that I do not think it at all prudent for you to remain all night, unless you can have their full protection. You must retire from any point before an overwhelming force.
I remain, respectfully, your obedient servant,
E. D. KEYES,
HEADQUARTERS FOURTH ARMY CORPS,
Fort Yorktown, Va., April 9, 1863.
Major General H. W. HALLECK,
GENERAL: I have the honor to send for your information the following extract from the testimony of two refugees from the south, citizens of Prussia, who have just come through Richmond, on their way from South Carolina to Europe. They state:
That at about 10 a. m. on Friday, the 3rd instant, a vast assemblage of women, numbering at least 4,000, congregated in the park in front of the capitol and clamorously demanded bread for their starving families. Jeff. Davis apparead on the steps of the capitol and made a speech to the crowd, promising them money, which they declared to the worthless, and his voice was drowned amid cries for "bread!" "the Union!" "No more starvation!" &c. The crowd then proceeded to the general commissary depot, which was broken into and a large quantity of stores carried off by the people. Davis remarked that such disgraceful affairs were worse that Union victories.
This account so entirely corroborates those published in the papers of yesterday, and is besides so much more minute than those reports, that I deemed its communication to the Headquarters of the Army as of sufficient importance.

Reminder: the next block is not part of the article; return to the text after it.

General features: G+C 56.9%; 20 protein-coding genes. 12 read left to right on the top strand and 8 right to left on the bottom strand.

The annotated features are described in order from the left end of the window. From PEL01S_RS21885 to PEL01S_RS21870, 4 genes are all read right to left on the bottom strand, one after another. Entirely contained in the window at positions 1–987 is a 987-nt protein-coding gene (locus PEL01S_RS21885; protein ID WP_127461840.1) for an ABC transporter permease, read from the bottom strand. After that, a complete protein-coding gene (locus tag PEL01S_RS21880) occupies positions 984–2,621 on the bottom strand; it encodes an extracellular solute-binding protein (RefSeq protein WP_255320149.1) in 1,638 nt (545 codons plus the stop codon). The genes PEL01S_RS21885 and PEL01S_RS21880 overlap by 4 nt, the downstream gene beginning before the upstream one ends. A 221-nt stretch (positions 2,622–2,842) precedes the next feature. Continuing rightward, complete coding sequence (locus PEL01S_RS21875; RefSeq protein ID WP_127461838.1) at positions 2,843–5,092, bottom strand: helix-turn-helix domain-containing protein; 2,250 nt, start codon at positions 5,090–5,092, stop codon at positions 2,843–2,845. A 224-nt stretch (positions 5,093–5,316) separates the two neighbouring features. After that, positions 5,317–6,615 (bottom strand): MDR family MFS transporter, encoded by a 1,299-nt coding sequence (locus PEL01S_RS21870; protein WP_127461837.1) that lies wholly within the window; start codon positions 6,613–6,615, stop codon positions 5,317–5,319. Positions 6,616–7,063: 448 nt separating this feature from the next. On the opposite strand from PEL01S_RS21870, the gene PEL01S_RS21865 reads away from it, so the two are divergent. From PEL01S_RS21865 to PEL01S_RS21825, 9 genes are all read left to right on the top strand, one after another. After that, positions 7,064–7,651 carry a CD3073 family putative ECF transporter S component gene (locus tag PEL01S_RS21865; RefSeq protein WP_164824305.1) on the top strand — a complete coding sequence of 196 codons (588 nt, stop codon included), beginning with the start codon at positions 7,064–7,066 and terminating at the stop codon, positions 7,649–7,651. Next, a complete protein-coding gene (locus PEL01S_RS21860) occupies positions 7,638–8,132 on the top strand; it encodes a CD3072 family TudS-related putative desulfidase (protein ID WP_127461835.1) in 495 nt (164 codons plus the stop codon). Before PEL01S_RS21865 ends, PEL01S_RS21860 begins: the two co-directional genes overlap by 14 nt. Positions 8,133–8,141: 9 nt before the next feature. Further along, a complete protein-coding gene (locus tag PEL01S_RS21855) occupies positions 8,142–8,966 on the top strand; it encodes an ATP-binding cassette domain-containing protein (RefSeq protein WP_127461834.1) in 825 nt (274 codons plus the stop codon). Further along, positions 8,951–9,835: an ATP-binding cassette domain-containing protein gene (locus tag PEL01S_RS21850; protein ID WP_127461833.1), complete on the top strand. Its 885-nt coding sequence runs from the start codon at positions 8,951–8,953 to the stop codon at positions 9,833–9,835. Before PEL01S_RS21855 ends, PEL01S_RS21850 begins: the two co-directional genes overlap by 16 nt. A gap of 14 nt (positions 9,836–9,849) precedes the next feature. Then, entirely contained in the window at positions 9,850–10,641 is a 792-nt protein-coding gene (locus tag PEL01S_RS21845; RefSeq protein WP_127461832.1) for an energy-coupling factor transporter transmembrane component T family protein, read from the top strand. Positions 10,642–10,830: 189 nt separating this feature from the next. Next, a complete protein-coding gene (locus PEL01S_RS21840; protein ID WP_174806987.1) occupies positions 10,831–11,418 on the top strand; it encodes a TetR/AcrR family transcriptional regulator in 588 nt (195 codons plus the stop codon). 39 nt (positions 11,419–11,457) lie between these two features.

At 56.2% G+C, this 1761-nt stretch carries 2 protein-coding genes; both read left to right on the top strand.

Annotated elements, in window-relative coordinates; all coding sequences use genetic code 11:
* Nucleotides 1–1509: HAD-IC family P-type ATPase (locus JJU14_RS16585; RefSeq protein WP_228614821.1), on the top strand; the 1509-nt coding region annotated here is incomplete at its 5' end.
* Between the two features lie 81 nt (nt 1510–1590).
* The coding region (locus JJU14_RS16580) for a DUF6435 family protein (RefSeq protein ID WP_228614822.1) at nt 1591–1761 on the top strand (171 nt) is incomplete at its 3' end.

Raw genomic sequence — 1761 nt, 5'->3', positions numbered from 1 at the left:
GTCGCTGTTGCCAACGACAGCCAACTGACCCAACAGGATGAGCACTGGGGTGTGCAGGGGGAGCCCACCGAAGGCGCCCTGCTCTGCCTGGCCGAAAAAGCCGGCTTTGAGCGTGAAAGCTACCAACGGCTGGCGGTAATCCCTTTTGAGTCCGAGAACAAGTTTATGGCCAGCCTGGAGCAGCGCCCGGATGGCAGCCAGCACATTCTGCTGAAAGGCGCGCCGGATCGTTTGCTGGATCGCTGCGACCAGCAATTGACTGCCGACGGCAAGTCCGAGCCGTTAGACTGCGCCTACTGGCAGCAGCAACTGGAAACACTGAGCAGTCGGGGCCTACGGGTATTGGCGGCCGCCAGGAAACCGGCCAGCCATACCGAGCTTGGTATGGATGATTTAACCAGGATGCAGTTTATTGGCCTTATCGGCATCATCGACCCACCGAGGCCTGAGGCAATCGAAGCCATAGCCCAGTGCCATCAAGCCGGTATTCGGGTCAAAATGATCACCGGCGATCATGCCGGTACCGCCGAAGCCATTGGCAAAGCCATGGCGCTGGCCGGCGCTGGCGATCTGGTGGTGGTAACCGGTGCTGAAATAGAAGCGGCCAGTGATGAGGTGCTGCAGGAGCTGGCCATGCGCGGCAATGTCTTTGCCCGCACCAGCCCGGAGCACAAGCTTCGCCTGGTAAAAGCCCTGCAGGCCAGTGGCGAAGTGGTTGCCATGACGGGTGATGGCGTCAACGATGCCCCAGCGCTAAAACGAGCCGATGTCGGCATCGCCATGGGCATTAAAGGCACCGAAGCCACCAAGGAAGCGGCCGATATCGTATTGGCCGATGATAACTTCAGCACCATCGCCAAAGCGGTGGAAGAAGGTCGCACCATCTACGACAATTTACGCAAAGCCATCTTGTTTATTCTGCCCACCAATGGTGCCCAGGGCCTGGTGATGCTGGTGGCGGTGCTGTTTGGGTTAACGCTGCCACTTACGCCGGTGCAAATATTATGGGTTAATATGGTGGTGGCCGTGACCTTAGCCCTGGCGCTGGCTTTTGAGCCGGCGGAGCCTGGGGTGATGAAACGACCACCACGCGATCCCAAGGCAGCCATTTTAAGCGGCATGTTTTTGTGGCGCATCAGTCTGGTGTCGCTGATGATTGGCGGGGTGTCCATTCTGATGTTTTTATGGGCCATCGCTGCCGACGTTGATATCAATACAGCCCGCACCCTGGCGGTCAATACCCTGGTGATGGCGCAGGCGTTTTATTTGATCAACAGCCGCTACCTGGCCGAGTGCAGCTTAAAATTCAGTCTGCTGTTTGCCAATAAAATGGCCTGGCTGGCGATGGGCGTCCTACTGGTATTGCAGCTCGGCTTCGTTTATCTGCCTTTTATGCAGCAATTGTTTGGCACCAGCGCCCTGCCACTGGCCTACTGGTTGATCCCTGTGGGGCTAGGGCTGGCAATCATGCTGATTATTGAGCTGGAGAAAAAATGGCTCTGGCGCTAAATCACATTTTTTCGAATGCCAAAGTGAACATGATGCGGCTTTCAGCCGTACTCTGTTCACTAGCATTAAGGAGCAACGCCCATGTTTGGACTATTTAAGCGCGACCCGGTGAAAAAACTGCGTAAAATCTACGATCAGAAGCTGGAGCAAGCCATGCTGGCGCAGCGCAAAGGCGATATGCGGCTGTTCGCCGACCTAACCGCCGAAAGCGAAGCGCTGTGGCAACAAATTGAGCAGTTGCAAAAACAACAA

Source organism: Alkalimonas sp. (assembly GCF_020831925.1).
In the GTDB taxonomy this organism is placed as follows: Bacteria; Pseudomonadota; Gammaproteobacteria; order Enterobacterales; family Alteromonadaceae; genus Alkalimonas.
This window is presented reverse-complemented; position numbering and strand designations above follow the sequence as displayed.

I have the honor to be, general, your obedient servant,
E. D. KEYES,
Major-General, Commanding Department of Virginia.
[Indorsement on communication of Brigadier General A. A. Humphreys, dated April 3, 1863, and printed in VOL. XIX, Part I, p. 373.]
APRIL 10, 1863.
Another copy of this communication was indorsed by me to the Secretary of War. No further action seems necessary.
H. W. HALLECK,
HDQRS. DEPARTMENT OF WASHINGTON, Numbers 55.
April 11, 1863.
1. The following assignment is made of medical officers in this department: Surg. J. W. Fitzpatrick, U. S. Volunteers, to report to Major General Julius Stahel, as medical director of the cavalry division; Surg. W. S. Thompson, U. S. Volunteers, to report to Colonel H. G. Sickel, as medical director of the Pennsylvania Reserve Corps.
* * * * *
7. The following designated troops will be immediately prepared to take the field. They must be ready by the morning of the 13th instant: Twenty-fifth and Twenty-seventh Maine Volunteers; Twelfth, Thirteenth, Fourteenth, Fifteenth, Sixteenth, and Tenth Vermont Volunteers; Thirty-ninth, One hundred and eleventh, One hundred and